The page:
The garden is sleepy and agreeable in the afternoon. The air is woody and has a tang – it it smells of the cold in the way only my hometown does – it is heavy with the memories of a thousand past afternoons. The winter sun is at once plump and meagre, a marvellous contradiction of sunlight. I fall asleep on the swing this time, and the road, it stays quiet like it did when I was a child here. A bird chirps. A tap drips. A door bangs three houses down. I fall into a dreamless sleep because when you are home and safe, you do not need any other visions.

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Somewhere in the middle of the nap, I wake up to find myself covered with a blanket. Dregs of sleep in my eyes. The street still a quiet child, waiting to be given the go-ahead to talk again.

“Do you want tea?” my mother asks. She has, I suspect, been staring at me all along, waiting for me to wake up.

“Yes,” I say and her face lights up.

She brings me a cup almost immediately and we drink tea on the porch, me on the swing, still under the blanket, she on the side chair. Occasionally the swing bumps into her chair. There is nothing else to do on afternoons like this. And so we say little and yet there is such a crowding of memories.

A week later I pack my bags and Miss A’s and we cry a little bit on that same swing. There is so much to say when you part for a while, there are so many incomplete stories that beg to be finished when you open the gate to leave. Instead I joke about the garden and I fuss over the luggage. I try to pretend I am not leaving the house behind. It knows though, it has seen my pattern over the years. So I crane my neck and try to gather in the walls, the jasmine creepers, the errant hibiscus, the mango trees, the faithful swing, the neighbours with wet eyes and wrinkled palms – they all wave back, they do not break eye contact with me. It knows, like I said, the house, it knows that I will go past the bend in the road and not be back just yet. My heart sags, my throat hurts and I do not dare speak.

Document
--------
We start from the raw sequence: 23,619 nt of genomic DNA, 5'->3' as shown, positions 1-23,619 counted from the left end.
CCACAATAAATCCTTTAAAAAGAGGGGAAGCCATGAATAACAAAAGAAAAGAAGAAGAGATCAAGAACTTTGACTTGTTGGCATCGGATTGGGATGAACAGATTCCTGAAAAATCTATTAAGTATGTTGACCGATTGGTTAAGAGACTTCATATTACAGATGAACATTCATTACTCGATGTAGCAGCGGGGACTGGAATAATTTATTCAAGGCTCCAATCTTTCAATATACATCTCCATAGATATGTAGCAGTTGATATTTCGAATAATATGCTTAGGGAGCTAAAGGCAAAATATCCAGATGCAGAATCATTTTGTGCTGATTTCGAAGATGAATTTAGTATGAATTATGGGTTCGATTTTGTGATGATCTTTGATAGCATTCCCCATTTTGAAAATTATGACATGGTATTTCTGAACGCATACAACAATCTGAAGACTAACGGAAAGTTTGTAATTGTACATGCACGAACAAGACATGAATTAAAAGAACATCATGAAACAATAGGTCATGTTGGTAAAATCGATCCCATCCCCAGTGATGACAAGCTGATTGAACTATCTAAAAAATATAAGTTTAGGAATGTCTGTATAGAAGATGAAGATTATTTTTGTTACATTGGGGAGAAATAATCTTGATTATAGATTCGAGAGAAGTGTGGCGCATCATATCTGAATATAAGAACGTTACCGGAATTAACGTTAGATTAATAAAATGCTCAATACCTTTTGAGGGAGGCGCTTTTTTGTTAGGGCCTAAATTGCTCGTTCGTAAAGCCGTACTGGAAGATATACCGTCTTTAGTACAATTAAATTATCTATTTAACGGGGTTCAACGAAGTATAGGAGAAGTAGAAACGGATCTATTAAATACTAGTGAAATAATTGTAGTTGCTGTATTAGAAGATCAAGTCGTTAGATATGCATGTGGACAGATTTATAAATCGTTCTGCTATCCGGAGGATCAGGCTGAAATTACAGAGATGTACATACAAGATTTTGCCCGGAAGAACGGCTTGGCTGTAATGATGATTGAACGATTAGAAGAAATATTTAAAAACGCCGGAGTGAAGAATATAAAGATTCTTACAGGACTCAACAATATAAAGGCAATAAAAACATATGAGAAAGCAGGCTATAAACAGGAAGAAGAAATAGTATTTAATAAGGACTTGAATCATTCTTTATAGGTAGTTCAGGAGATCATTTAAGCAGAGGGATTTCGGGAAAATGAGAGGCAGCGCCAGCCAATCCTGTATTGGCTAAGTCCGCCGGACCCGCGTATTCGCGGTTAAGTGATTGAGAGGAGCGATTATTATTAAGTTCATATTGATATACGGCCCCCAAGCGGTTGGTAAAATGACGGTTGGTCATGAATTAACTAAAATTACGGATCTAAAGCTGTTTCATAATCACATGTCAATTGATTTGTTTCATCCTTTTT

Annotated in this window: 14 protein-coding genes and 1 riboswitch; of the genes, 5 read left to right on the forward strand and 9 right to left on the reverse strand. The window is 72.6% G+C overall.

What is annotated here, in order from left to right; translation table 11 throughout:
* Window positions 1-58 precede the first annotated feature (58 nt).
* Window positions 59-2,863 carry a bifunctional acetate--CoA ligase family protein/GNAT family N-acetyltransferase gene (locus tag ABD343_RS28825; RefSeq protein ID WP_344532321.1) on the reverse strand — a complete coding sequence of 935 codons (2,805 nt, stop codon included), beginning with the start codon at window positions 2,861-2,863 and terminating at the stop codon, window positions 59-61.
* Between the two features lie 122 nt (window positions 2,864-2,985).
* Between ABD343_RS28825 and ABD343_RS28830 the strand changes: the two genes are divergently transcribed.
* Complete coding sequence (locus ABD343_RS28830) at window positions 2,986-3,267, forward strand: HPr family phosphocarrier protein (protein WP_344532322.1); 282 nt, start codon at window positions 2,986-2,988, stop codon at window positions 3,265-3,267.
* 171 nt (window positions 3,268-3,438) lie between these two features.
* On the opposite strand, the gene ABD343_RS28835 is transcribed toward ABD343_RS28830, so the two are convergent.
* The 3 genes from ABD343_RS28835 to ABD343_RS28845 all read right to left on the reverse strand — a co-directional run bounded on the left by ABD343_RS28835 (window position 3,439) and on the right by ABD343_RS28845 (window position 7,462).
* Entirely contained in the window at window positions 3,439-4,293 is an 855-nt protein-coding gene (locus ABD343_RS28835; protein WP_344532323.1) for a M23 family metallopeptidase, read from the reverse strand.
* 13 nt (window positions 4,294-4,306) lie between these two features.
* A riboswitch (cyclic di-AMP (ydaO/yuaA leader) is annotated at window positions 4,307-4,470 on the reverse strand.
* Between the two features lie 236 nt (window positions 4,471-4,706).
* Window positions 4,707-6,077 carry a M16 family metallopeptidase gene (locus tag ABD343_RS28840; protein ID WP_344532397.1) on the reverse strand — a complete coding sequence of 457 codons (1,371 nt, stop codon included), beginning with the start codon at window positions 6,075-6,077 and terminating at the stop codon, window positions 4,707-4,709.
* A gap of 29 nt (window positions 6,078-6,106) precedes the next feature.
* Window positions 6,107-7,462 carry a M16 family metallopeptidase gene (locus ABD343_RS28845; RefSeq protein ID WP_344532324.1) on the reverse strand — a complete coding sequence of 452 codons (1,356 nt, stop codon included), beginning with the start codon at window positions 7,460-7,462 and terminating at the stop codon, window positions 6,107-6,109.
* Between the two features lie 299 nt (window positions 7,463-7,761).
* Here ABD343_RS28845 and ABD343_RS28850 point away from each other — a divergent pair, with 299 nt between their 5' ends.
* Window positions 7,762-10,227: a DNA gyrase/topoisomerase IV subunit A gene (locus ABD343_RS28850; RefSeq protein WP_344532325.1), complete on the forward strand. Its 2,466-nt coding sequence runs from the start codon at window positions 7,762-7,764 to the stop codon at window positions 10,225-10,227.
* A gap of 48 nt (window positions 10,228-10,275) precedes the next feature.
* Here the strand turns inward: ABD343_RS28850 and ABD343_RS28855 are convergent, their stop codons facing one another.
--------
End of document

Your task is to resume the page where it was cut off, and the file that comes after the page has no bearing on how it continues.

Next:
If they had told me that goodbye was an essential word in the vocabulary of grown-ups, I would have asked the house to hide me in one of its many forgiving nooks, I would have created a tree-house in the old branches, I would have parked inside a tent under the beds. But I am gone now and the house has stayed behind.

And one day, I shall see it again but that day is not today.

There were so many days in my childhood when I wanted to grow up and do things. Big people things, adult things, things that extended beyond the fence and the rusty gate.

Someone opened the gate and it cannot be shut again, I think my childhood escaped when I was growing up and I did not even notice.

And now, I have a key and I can go where I want to but that damned, damned key – I cannot lose it even if I want to.

Homes. Not permanent. Time. Permanent. The twitch in my heart. Eternal.

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5 Comments (+add yours?)

  1. Rajavel
    Feb 01, 2013 @ 12:24:57

    Sweet Nostalgia. And sweeter when you can almost touch and feel it. And you are lucky, you can distinctly sense it. For some, its all just a continuum that, sometimes… Its value is lost in the false sense of continuity. Swing gently bumping into chair is so … good.

    Reply

  2. Vic Krishnan
    Feb 01, 2013 @ 18:48:50

    wonderful…. felt as if I was also present…. truly touched…..

    Reply

  3. scarlettletters
    Feb 04, 2013 @ 10:08:33

    Rajavel, you are right. When it comes in bursts, nostalgia is sweeter (and perhaps more manageable).
    Vic, thank you 🙂 For dropping by and for your kind words.

    Reply

  4. Sonal
    May 03, 2013 @ 21:27:35

    Have tears in my eyes. It is like you are reading my mind. This eternal twich..

    Reply